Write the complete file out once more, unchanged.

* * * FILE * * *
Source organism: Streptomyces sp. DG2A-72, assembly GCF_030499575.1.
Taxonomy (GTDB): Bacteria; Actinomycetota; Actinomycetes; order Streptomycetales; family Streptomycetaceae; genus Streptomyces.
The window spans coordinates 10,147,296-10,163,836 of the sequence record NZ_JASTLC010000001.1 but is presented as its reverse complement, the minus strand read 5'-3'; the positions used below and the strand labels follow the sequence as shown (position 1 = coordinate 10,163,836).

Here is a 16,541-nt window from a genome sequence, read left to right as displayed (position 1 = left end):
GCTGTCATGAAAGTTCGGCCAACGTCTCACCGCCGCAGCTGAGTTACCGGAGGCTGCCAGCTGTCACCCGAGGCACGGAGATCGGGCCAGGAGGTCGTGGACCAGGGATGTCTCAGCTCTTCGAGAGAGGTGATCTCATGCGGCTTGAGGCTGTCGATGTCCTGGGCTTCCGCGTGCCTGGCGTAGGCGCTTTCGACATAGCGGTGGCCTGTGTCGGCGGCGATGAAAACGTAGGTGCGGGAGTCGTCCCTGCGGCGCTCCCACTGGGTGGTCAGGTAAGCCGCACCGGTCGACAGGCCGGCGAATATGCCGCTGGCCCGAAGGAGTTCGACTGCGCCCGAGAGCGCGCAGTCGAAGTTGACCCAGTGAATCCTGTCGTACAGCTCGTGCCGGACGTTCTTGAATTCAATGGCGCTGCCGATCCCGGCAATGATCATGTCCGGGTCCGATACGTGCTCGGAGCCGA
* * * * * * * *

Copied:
Source organism: Streptomyces sp. DG2A-72, assembly GCF_030499575.1.
Taxonomy (GTDB): Bacteria; Actinomycetota; Actinomycetes; order Streptomycetales; family Streptomycetaceae; genus Streptomyces.
The window spans coordinates 10,147,296-10,163,836 of the sequence record NZ_JASTLC010000001.1 but is presented as its reverse complement, the minus strand read 5'-3'; the positions used below and the strand labels follow the sequence as shown (position 1 = coordinate 10,163,836).

Here is a 16,541-nt window from a genome sequence, read left to right as displayed (position 1 = left end):
GCTGTCATGAAAGTTCGGCCAACGTCTCACCGCCGCAGCTGAGTTACCGGAGGCTGCCAGCTGTCACCCGAGGCACGGAGATCGGGCCAGGAGGTCGTGGACCAGGGATGTCTCAGCTCTTCGAGAGAGGTGATCTCATGCGGCTTGAGGCTGTCGATGTCCTGGGCTTCCGCGTGCCTGGCGTAGGCGCTTTCGACATAGCGGTGGCCTGTGTCGGCGGCGATGAAAACGTAGGTGCGGGAGTCGTCCCTGCGGCGCTCCCACTGGGTGGTCAGGTAAGCCGCACCGGTCGACAGGCCGGCGAATATGCCGCTGGCCCGAAGGAGTTCGACTGCGCCCGAGAGCGCGCAGTCGAAGTTGACCCAGTGAATCCTGTCGTACAGCTCGTGCCGGACGTTCTTGAATTCAATGGCGCTGCCGATCCCGGCAATGATCATGTCCGGGTCCGATACGTGCTCGGAGCCGA